before I actually realised. Back on topic, he came on and held the ball up quite well when he received it and in one move combined with Lee and Danns, to send the latter through but his effort went over.

As the game wore on into the few remaining minutes it was Watford who were dominating the ball, but just like the rest of the game, they could’t break down the air tight defensive unit of Bolton. Spearing and Medo ran tirelessly through out, pressing the ball when ever it came near, and the ever solid partnership of Ream and Mills dominated in the air and won most things on the ground. It really was a brilliant defensive performance.
Which was summed up perfectly in the dying moments of the game when Pudil’s effort went well wide of the post. Earning Bolton Wanderers a well deserved win.
The players walked off the pitch to a resounding round of applause, and the new fan favourite, Beckford, came up and gave his shirt to a fan. That stupid hornet also returned again, and not sparing on the taboo terms, I told it to go away. Which brought giggles from the little lad in front of me, who then decided to repeat it. Thankfully his mother laughed. Phew.
The drive back home dragged some what, but it didn’t matter, because we had bloody won!

Full Time: Watford 0-1 Bolton Wanderers

Man Of The Match:

I think it’s really hard to choose one after this game, because everyone played well and pulled their weight defensively. It was definitely a full team effort. So I think I’m going to sit firmly on the fence and award the team the prize, for a tireless and defensively spot-on performance. Kop out, I know.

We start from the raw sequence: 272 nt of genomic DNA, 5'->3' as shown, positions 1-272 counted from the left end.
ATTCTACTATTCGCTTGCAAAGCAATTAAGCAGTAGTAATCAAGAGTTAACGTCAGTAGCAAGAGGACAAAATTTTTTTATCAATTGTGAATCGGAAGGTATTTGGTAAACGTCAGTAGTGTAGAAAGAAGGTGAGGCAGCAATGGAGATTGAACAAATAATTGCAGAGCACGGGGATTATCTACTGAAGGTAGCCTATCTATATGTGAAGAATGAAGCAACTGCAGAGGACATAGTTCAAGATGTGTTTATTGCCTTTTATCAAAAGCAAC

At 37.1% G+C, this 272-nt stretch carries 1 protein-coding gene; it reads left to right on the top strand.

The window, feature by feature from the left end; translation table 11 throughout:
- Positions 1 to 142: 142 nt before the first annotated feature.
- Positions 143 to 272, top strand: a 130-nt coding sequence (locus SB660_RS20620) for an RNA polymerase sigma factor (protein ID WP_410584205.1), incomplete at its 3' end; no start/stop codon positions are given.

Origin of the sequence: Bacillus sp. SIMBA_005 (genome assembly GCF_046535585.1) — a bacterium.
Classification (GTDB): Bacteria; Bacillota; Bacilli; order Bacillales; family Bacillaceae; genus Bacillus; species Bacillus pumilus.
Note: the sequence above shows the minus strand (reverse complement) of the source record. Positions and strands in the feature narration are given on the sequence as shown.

There aren’t many, that’s for sure. But if I’m going to be really picky, I’d say our finishing still needs a bit of improvement, we did waste some good chances and on another day it could have haunted us, like it has so many times before. But today it didn’t, yay! So I’m not really too fussed.


There are too many to count. For a start that’s our third win away in a row, the first time that’s happened since 2008, I believe. We’re actually on an eight game unbeaten streak, if you can believe it. We’re climbing up the table and we’re coming into form just at the right time, for the busy festive fixture list. The fans are all onside and behind the team, which is brilliant, because all the negative energy has just disappeared. The defence is as solid it as it has been in years. Beckford is scoring goals. And most of all, which makes me happy the most, there’s passion again. The players really want it and it is so pleasing to see.

Final Thought:

You know what? Things actually might be looking up.

A Word on Bolton’s New Signings

In the last week Bolton made three loan signings in the shapes of Neil Danns, of Leicester City; Liam Feeney, of Millwall; and Kevin McNaughton, of Premier League outfit, Cardiff City.

The reaction to these three signings has been very mixed among the Bolton support, some people just being happy that we’ve actually added to our squad and others wishing the names brought in were a little more exciting. So I’m going to offer my thoughts on Bolton’s latest recruits.

First in through the door on Thursday was Leicester City’s, 30-year-old attacking midfielder, Neil Danns on a three-month loan. Danns has plenty of experience in the Championship and links up with his former manager at Crystal Palace, Dougie Freedman, once more.